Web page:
This would create a series of small occilations, but would keep the projectile from actually tumbling.

If the cg is too far aft, then the forces would also act upon the front of the projectile, destabilizing it.

By skirting a projectile, we increase the angle of the deflection, and give our force the longest moment arm to act on the cg.

I do not believe that a skirt is absolutely necessary, but I have developed a new mold and swaging die to at least make some effort to find out.

http://www.spudfiles.com/forums/download,id,11122.html

I need to find time to play with that rocket modeling software. :?
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Unread postAuthor: jackssmirkingrevenge » Fri Jul 11, 2008 9:50 am

Model rocketry provides some good explanations on the subject, here's some further reading that's relatively easy to understand and should prove helpful.
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Unread postAuthor: POLAND_SPUD » Fri Jul 11, 2008 10:37 am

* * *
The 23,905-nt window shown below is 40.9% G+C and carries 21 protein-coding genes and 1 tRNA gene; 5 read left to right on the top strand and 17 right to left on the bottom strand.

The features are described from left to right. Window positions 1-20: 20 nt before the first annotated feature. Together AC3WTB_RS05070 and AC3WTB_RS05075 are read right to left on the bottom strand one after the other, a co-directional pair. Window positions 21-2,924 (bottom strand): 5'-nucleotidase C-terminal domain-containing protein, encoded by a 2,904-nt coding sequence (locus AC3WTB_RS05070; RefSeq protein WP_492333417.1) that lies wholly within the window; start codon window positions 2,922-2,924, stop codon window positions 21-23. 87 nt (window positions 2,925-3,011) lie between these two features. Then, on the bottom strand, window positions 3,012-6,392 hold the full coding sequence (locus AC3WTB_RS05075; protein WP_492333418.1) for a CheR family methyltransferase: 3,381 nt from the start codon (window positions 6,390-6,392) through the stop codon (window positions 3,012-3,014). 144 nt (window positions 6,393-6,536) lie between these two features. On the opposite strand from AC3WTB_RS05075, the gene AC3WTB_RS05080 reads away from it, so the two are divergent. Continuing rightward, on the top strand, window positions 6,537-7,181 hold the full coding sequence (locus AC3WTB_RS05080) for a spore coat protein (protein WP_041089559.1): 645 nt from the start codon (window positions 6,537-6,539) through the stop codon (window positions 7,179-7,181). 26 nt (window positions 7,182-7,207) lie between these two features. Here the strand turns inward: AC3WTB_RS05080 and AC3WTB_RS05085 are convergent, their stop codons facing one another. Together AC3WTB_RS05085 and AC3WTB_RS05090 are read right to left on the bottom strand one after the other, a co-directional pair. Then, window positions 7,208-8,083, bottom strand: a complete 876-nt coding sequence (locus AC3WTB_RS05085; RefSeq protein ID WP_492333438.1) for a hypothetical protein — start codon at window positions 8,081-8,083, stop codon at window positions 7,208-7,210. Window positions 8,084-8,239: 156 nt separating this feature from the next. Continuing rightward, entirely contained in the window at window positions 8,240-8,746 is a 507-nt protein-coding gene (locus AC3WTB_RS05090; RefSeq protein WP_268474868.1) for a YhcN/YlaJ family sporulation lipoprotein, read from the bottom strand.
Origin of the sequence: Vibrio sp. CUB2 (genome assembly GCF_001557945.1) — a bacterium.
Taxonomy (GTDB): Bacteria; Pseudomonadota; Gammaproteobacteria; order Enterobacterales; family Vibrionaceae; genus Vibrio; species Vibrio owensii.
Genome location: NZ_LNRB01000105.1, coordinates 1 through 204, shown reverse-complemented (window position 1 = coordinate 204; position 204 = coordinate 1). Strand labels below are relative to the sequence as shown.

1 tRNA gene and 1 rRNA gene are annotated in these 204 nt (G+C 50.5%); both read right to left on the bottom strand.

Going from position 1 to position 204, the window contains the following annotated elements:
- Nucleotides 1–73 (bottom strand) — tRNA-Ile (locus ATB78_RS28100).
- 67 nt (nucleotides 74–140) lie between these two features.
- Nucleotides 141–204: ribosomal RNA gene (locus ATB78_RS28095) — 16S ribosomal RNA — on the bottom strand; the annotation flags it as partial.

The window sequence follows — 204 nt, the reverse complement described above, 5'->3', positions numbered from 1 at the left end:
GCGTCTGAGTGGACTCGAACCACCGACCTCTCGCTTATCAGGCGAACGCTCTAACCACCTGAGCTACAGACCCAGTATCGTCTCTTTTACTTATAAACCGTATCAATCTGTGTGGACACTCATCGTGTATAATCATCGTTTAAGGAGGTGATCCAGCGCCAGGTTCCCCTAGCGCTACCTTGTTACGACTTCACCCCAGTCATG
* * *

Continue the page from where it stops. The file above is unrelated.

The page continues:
yeah JSR I knew about that before - it seems logical... and I would like that to be true...

however when I use rocksim I get different results when I either select 'rocksim' or 'barrowmans' stability method' for calculating stability... using 'cardboard cutout method' gives results that are in accordance with what you said

I'd add 2 pics ( in both pics the blue dot is the centre of gravity, the other one is the centre of pressure)

Eventhough what you said is ok to me I still don't know why rocksim gives results which are...... hmm contradictory? (well to some extent they are) it seems I have to wait for D_Hall to answer that question :?
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Unread postAuthor: D_Hall » Fri Jul 11, 2008 6:20 pm

POLAND_SPUD wrote:Does a projectile need a flared base to be drag stabilized ?

No.

Most famous example: The Apollo crew capsules as they descended through the atmosphere on their way home from the Moon.
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Unread postAuthor: jackssmirkingrevenge » Fri Jul 11, 2008 6:28 pm